In the critics this week

Joan Bakewell on older artists' motivation, a short story by Margaret Drabble and Omid Djalili's Dia

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This week, the Critics section of the New Statesman is curated by the writer, broadcaster and Labour peer Joan Bakewell. Bakewell talks to the writer Michael Holroyd and the artists John Bellany, Quentin Blake and Paula Rego about what keeps the fires of creativity in old age. "Many creative artists," Bakewell writes, "know no retirement and seem scarcely to notice the passing years." Asked about retirement, Michael Holroyd's answer is simple: "Never". While Paula Rego says: "Being old has changed me very little. I still go to the studio every day".

The novelist Margaret Drabble contributes "Perpetuity", a short story about temptation, disappointment and breaking free written exclusively for this special edition of the New Statesman. This week's lead book review is by the art historian and broadcaster Dan Cruickshank, who examines books by Sir Roy Strong and Iain Sinclair. Of Strong's confession to being "baffled" by the charge that English nationalism is often chauvinistic, Cruickshank writes: "He has no business being baffled about the way English patriots are perceived." Sinclair's "view of England and immigration," Cruickshank goes on, "is a corrective to Strong's assertion that a rural idyll 'offers an answer to the present crisis of English identity'".

In the Books interview, NS Culture editor Jonathan Derbyshire talks to the broadcaster Andy Kershaw about his autobiography No Off Switch. Of the decision taken by the former controller of Radio 4 Mark Damazer not to broadcast an episode of On the Ropes that Kershaw had recorded with John Humphrys, Kershaw says: "Did he think for a second what damage that was going to do to me? ... He didn't even have the moral courage to phone me and tell me himself. For two days he hid as I looked for him all over Broadcasting House."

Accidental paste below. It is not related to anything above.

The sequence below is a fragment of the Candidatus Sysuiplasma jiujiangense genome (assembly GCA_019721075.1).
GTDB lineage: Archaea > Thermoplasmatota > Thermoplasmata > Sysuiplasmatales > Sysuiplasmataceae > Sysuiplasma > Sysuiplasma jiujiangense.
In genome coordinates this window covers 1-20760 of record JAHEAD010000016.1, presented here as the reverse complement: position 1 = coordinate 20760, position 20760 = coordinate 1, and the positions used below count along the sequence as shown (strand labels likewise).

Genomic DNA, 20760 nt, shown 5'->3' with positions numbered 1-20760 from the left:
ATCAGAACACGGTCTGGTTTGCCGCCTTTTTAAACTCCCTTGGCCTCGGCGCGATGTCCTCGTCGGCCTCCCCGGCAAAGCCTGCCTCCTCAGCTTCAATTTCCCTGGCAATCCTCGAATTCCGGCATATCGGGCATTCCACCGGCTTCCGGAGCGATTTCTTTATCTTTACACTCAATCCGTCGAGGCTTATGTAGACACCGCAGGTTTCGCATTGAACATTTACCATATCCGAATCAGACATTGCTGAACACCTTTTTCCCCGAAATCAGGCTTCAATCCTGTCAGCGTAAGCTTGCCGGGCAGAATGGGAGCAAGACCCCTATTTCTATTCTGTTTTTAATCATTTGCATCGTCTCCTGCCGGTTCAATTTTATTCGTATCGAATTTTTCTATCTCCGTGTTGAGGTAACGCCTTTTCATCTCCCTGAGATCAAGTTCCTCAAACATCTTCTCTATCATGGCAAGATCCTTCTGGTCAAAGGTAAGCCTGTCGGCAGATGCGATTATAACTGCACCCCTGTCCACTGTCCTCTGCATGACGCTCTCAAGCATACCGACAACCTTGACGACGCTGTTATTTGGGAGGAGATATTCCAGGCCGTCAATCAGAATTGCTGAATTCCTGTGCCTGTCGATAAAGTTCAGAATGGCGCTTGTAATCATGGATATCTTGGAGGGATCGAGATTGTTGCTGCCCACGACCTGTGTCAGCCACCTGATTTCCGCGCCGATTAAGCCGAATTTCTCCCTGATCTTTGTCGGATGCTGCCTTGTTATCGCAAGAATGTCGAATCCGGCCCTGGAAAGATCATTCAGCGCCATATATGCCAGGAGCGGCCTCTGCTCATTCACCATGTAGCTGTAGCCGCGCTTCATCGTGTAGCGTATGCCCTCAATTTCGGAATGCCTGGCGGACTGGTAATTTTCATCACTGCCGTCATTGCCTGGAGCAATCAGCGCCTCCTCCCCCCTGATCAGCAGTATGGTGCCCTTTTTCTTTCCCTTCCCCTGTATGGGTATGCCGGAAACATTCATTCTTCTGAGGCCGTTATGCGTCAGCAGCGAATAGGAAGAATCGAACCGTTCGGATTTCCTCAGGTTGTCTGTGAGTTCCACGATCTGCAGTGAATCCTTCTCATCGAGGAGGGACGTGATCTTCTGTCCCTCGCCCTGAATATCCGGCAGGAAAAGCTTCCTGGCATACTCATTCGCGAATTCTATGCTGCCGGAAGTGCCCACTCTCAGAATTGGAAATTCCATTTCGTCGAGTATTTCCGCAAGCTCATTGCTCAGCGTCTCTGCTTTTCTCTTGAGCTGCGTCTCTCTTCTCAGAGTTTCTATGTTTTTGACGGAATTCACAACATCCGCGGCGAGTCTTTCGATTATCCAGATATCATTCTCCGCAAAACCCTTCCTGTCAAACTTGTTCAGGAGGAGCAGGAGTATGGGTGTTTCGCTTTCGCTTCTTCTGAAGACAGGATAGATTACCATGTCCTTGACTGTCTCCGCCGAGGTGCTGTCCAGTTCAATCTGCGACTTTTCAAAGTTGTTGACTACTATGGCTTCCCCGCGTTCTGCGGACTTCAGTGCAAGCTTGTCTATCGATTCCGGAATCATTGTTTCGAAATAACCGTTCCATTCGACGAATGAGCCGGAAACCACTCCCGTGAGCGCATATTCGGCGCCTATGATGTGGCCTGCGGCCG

Also in Books: Karl Miller, former literary editor of the NS and founding editor of the London Review Books, reviews Scenes from Village Life, a collection of stories by the Israeli writer Amos Oz; Sarah Bakewell (no relation) considers Tom Hodgkinson's paean to the simplicities of the medieval way of life in Brave Old World; Jackie Kay contributes a new poem, "House Arrest (for Auung San Suu Kyi)"; academic Philip Horne explains why he believes The Portrait of a Lady is Henry James's finest novel; and former Labour MP and now bestselling political diarist Chris Mullin reviews a new edition of Jad Adams's biography of Tony Benn: "In the end, [Benn] may be remembered as the Labour leader who never was, a man who traded power for influence".

Elsewhere in the Critics: the writer and critic Marina Warner adds her voice to those who have spoken out to defend the public provision of books in local libraries. Her local library in Kentish Town, she writes, "a communal, free, shared place where we can be quiet, alone, safely wrapped in our thoughts, as we meet others' minds through their words"; playwright Nell Dunn explains how medicine became an influence on her work; Ryan Gilbey reviews Terence Malick's latest film The Tree of Life; Rachel Cooke sings a hymn of praise to the BBC's Lyse Doucet; former HM chief inspector of prisons David Ramsbottom argues that the arts are crucial to rehabilitating prisoners; Antonia Quirke reviews an episode of Radio 3's Music Matters; and comedian Omid Djaili tells us about his week, which ended with his having to pay £1,546 to have his car unclamped.